Ethnic Russians who have become Estonian citizens form an increasing share of the Defence League

Not only are ever more ethnic Russians choosing to become Estonian citizens, but they are joining the ranks of the Kaitseliit, the Estonian Defence League that until recently many Russian speakers viewed as an Estonian nationalist organisation that was profoundly anti-Russian.

This development, chronicled by the Russian journalist, Yevgeniya Volokhonskaya, for the Moscow outlet Spektr, is important. On the one hand, it shows ethnic Russians who have chosen to become Estonian citizens are not acting for pragmatic reasons alone such as having access to the EU, as some Moscow writers suggest, but are identifying with Estonia and its values.

And on the other, it indicates that Estonian institutions, even those most closely identified with Estonian nationalism, are quite prepared to accept Russian-speaking Estonian citizens as equals, thus undercutting Moscow’s constant refrain that Estonia’s citizenship law and much else are driven by narrow ethno-nationalism.

These two factors in turn mean that Estonia is a far more integrated society than Moscow insists and many in the West accept, and that the Russian government cannot count on Russian speakers in Estonia to listen to the siren song of the Kremlin propaganda even if they continue to watch Russian television.

Volokhonskaya says that “a decade ago … the Kaitseliit was considered in the local Russian-language milieu as a purely national phenomenon. Now, however, along with ethnic Estonians ever more Russian speaking residents are joining its ranks.”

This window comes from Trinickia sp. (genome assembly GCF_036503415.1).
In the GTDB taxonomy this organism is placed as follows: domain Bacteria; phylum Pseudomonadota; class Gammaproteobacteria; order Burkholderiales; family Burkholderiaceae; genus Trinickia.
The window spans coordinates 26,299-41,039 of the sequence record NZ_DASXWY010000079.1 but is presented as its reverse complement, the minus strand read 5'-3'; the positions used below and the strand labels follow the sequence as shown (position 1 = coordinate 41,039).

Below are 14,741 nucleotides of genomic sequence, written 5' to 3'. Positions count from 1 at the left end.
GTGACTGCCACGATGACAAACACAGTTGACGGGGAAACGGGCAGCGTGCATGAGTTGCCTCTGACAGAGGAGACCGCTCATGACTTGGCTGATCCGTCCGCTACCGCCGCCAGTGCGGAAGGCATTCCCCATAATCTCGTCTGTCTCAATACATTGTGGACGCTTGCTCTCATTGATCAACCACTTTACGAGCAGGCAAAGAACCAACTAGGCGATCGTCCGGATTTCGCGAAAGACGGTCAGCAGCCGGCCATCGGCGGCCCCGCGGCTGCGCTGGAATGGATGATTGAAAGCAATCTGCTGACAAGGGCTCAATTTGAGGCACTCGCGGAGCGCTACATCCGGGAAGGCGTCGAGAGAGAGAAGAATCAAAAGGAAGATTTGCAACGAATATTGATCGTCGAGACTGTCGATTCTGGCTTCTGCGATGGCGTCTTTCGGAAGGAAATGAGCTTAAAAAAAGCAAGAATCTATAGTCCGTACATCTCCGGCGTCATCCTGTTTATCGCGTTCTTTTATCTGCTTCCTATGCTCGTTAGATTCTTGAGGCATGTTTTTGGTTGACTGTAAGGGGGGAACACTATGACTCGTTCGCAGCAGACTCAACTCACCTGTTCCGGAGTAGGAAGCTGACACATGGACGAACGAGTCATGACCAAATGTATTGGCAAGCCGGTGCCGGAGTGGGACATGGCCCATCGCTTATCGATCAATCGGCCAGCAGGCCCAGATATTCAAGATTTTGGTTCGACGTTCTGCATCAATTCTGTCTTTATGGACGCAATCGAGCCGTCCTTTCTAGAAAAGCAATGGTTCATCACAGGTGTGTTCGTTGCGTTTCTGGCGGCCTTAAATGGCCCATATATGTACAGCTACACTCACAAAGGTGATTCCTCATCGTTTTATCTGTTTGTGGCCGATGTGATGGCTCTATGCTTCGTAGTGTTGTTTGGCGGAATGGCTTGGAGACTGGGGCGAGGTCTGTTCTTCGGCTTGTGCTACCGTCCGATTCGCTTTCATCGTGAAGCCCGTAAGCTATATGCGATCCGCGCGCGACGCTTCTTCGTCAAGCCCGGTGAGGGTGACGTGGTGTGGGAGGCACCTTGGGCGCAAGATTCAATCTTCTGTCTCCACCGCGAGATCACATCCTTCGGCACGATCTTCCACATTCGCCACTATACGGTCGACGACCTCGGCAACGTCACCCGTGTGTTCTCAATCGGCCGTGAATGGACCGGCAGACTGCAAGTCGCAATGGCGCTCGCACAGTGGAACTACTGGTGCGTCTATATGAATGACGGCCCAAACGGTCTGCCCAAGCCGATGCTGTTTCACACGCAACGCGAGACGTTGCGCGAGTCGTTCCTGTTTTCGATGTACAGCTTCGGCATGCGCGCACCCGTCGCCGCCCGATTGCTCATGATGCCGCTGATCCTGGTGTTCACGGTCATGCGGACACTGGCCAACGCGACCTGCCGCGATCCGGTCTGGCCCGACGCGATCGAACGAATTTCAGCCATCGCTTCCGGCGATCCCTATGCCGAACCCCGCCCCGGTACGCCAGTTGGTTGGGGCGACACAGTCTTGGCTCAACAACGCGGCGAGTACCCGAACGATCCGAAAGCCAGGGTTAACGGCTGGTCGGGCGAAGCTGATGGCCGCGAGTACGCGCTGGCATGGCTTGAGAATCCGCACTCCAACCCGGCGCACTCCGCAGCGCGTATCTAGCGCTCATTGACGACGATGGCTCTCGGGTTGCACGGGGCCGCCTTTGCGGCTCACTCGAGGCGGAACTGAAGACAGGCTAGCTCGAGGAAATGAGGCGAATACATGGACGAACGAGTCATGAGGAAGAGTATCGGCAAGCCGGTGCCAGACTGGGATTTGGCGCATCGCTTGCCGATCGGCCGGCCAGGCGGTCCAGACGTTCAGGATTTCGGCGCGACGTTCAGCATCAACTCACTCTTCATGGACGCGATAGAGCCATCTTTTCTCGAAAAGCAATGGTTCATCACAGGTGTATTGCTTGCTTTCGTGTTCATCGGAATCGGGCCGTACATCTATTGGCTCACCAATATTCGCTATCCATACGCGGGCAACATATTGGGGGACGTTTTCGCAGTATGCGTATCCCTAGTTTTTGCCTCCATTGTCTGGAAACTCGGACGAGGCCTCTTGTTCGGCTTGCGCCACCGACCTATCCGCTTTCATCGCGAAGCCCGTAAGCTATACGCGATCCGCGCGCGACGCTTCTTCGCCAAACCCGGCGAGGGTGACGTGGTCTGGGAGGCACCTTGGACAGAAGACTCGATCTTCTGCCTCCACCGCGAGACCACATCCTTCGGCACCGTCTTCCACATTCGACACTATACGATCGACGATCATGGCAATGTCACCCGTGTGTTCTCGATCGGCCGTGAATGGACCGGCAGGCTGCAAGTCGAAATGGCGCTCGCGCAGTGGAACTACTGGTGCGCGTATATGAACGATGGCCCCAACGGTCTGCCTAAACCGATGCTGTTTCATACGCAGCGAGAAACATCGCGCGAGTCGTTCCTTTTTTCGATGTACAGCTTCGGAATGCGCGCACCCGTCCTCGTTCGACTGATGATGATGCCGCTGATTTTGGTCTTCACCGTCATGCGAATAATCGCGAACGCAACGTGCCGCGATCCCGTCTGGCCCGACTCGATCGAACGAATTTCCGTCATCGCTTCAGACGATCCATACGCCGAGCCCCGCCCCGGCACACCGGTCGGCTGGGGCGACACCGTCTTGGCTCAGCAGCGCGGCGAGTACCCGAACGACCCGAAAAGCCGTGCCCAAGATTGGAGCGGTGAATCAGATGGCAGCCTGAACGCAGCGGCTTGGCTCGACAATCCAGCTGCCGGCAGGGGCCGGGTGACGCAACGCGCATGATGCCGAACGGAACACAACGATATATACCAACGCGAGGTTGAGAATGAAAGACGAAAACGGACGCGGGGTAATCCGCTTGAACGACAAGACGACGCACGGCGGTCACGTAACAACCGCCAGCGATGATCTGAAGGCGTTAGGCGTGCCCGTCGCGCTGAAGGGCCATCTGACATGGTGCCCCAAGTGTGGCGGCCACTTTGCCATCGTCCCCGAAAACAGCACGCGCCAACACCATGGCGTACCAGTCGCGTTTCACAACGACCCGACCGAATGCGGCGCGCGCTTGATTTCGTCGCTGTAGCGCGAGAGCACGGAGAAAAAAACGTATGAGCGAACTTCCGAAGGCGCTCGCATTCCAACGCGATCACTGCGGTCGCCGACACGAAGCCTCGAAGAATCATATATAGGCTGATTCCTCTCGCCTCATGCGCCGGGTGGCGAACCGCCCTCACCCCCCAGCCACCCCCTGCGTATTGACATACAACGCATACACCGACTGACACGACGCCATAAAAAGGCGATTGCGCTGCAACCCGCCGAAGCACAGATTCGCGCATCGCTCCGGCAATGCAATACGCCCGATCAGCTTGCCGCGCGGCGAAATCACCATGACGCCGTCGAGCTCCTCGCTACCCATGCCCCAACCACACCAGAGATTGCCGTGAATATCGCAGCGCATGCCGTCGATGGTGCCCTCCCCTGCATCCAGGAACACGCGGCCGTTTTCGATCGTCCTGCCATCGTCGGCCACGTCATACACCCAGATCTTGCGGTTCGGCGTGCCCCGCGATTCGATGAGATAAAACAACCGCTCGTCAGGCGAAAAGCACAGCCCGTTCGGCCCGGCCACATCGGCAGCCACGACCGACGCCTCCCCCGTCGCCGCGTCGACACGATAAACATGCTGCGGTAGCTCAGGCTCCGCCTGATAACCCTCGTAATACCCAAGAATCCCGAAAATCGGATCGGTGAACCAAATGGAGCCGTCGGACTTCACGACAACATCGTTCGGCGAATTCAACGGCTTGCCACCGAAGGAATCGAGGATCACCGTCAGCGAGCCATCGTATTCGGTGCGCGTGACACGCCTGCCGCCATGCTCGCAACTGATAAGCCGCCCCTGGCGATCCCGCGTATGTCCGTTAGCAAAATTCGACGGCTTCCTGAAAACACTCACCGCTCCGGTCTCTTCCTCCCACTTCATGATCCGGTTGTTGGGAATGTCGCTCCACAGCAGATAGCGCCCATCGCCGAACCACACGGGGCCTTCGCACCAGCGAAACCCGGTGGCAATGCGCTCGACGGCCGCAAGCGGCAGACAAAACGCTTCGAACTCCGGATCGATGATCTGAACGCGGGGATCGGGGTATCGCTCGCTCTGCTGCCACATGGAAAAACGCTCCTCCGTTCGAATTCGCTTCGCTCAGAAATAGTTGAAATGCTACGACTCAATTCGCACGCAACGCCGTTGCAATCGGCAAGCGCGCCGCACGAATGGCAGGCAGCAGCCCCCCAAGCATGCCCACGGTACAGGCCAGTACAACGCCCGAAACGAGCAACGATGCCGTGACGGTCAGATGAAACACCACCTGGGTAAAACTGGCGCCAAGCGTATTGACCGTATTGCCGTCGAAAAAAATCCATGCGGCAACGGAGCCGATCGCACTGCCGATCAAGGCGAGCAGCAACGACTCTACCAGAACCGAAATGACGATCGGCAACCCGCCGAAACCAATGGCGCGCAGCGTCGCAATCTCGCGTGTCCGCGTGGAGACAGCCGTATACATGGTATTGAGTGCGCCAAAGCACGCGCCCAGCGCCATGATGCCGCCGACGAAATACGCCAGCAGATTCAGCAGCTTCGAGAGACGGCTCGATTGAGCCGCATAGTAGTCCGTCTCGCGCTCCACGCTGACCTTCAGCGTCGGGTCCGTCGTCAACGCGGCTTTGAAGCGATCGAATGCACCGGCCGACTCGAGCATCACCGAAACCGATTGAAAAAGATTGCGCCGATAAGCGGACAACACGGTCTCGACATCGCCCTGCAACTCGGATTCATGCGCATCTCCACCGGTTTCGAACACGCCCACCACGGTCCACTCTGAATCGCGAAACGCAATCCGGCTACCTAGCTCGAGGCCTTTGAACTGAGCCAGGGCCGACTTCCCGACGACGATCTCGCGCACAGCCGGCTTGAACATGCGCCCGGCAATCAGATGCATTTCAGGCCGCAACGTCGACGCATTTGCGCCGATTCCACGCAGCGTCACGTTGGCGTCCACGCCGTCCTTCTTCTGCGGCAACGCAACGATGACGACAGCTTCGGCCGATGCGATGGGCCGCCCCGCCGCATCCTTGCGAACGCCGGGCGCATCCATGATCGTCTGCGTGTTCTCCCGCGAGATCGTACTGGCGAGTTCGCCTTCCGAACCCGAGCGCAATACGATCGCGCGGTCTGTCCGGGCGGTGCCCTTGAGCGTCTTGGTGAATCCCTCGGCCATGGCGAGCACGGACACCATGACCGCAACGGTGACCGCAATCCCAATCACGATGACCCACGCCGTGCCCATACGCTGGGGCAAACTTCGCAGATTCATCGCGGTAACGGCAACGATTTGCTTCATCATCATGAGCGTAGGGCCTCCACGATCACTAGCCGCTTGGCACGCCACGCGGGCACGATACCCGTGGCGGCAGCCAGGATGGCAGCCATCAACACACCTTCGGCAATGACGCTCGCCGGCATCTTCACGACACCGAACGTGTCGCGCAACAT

Its commanders say, the Moscow journalist continues, that there are no “official statistics” about how many ethnic Russians and how many ethnic Estonians there are: “All of them are citizens of Estonia and it is inappropriate to divide them on an ethnic basis.”

Ethnic backgrounds are irrelevant

More than almost any other institution, the Estonian Defence League is closely connected with the history of Estonia. It was formed in 1918 and existed until the Soviet occupation began in 1940. Then it was restored in 1990 and has existed since that time. It currently has more than 25,000 in its ranks.

They “actively cooperate with local governments, the police, border guards, rescue organisations and fire departments,” she says. “Russians and Estonians … act together to put out fires and clean up spills as well as taking part in search and rescue operations.”  Everyone works together: their ethnic backgrounds are irrelevant. Personal skills are what matter.

Those ethnic Russians who take part in its work say they are doing so to serve their country, although some in the broader Russian-speaking community of Estonia still believe that the Kaitseliit includes many Estonians with ethno-nationalist views. However, as experience with that organisation increases, such views are being dispelled.

One ethnic Russian Estonian citizen with whom Volokhonskaya spoke put it best: people vary in many qualities but the variances among people of the same ethnic group are greater than the variances between such groups.

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This article is a lightly edited version of the article originally published by Paul Goble on his Window on Eurasia blog. Cover: Members of the Estonian Defence League on an exercise (courtesy of the Defence League).

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About the author: Paul Goble

Paul Goble is an American analyst, writer and columnist with expertise on Russia, Eurasia, public diplomacy and international broadcasting. Trained at Miami University and the University of Chicago, he is the editor of four volumes on ethnic issues in the former Soviet Union and has published hundreds of articles on ethnic and nationality questions. Goble served as special adviser on Soviet nationality issues and Baltic affairs to Secretary of State James Baker. Goble also served as a visiting scholar at the University of Tartu, Estonia. In 1995, Goble received Order of the Cross of Terra Mariana from President Lennart Meri, for his role in supporting Estonia's re-independence.